“This issue does need to come to an end,” said Hicks. “The sooner the better.”
Lynne Harlan, spokeswoman for the tribe, said the trial might help the family move on, but what was done to Shawn Blanton will remain etched in the tribe’s permanent memory.
“It will be the end of putting salt on that wound, but that wound still does not heal,” said Harlan. “This is part of our history that we won’t forget.”
Nations looks forward to the day she won’t have to see Wong on TV, in newspapers or in person. Faith has sustained her in the aftermath of Shawn’s murder, and it is what continues gives her peace today.
“Mr. Wong is in the hands of a gracious, merciful and — don’t forget — he is a just God,” Nations said.
Happier memories of Shawn Blanton live on despite the cruel circumstances of his death.
Pheasant remembers him always smiling, always laughing, always making somebody’s day.
“You could just be having the worst day of your life. He would just come up and give you a hug,” said Pheasant. “Dave’s the same way. You can hear Dave’s laugh from a mile away.”
Nations remembers how Shawn and her other grandchildren would come straight to her house each day after school. One of Shawn’s younger cousins would constantly try to beat him at wrestling — unsuccessfully, of course. And every summer, they would take camping trips together.
“Shawn was always adventurous,” said Nations.
He was also an avid softball fan. Blanton coached a girls’ team at Smoky Mountain High School in Sylva, where a new indoor training facility for baseball and softball will be named after him. The Shawn Blanton Scholarship Fund continues to assist girls who play softball.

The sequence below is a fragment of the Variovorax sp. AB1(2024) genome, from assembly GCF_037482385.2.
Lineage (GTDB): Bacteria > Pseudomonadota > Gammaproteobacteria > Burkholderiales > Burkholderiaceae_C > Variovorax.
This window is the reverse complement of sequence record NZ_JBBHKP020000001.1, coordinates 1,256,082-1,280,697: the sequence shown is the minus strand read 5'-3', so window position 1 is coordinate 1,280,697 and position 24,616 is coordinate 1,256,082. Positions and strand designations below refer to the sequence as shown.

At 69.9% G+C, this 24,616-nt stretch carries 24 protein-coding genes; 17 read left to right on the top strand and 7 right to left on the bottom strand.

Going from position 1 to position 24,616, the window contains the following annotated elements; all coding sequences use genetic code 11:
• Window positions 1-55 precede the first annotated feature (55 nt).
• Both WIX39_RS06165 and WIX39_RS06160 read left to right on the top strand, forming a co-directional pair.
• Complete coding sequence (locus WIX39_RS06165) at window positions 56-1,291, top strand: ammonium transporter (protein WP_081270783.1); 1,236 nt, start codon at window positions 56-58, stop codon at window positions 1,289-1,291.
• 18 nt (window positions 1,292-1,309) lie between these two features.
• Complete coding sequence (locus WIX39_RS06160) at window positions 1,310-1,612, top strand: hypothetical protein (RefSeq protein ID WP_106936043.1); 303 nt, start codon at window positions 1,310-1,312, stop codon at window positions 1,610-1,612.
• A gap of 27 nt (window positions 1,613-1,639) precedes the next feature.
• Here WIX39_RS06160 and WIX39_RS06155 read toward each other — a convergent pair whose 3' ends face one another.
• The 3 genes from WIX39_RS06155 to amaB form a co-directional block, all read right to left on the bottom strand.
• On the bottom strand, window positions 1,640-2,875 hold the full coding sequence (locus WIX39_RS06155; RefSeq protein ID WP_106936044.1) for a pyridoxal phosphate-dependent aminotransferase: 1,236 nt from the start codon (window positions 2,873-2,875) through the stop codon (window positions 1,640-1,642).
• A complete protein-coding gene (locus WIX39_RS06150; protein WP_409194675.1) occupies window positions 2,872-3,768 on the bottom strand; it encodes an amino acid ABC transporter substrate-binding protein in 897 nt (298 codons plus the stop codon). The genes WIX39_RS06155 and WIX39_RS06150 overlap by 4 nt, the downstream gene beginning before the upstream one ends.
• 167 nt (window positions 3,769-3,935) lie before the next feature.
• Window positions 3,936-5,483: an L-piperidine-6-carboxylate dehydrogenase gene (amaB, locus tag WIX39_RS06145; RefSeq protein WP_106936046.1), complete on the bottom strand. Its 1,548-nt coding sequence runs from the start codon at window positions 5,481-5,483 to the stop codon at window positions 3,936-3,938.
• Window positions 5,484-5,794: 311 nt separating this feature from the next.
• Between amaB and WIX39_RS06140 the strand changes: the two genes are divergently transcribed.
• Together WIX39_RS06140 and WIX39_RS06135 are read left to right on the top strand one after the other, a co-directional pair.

The N.C. Department of Transportation recently dedicated a bridge at Exit 31 of I-40 to Trooper Shawn Blanton. Thousands of friends and strangers alike have joined a Facebook group dedicated to him, posting messages of support and consolation to the family.
“He’s an unforgotten hero killed in the line of duty,” said Hicks. “Shawn will never be forgotten.”
Crowe said losing someone who always made a positive impact on the community has been tough.
“He was such an outstanding Cherokee man,” said Sarah Sneed, a resident of Birdtown. “He was a contribution from our people to the state of North Carolina.”
The tribe continues to show an outpouring of support years later, whether it’s the fundraisers like the one held on Friday, or the recent motorcycle memorial ride to fund Blanton’s softball scholarship.
“His memory is alive in those works that we do,” said Harlan. “We keep his life and his work going … not just for sentimental reasons, but also practical reasons.”
Still, Nations says not many days go by that she doesn’t miss Blanton. Once a week, she has a quiet breakdown that nobody knows about.
But the family continues to grow. One of Dave Blanton’s nieces recently gave birth to triplets. With the family’s permission, Sequoyah decided to name his five-month-old “Shawn” in honor of Trooper Blanton.
As the Blanton family prepares for one of the most difficult trials of their lives, the tribe seems to stand behind them in spirit.
“It’s shown what we do best. That is, to unite as a tribe, as a community,” said Wade. “Something we do culturally that’s in our blood.”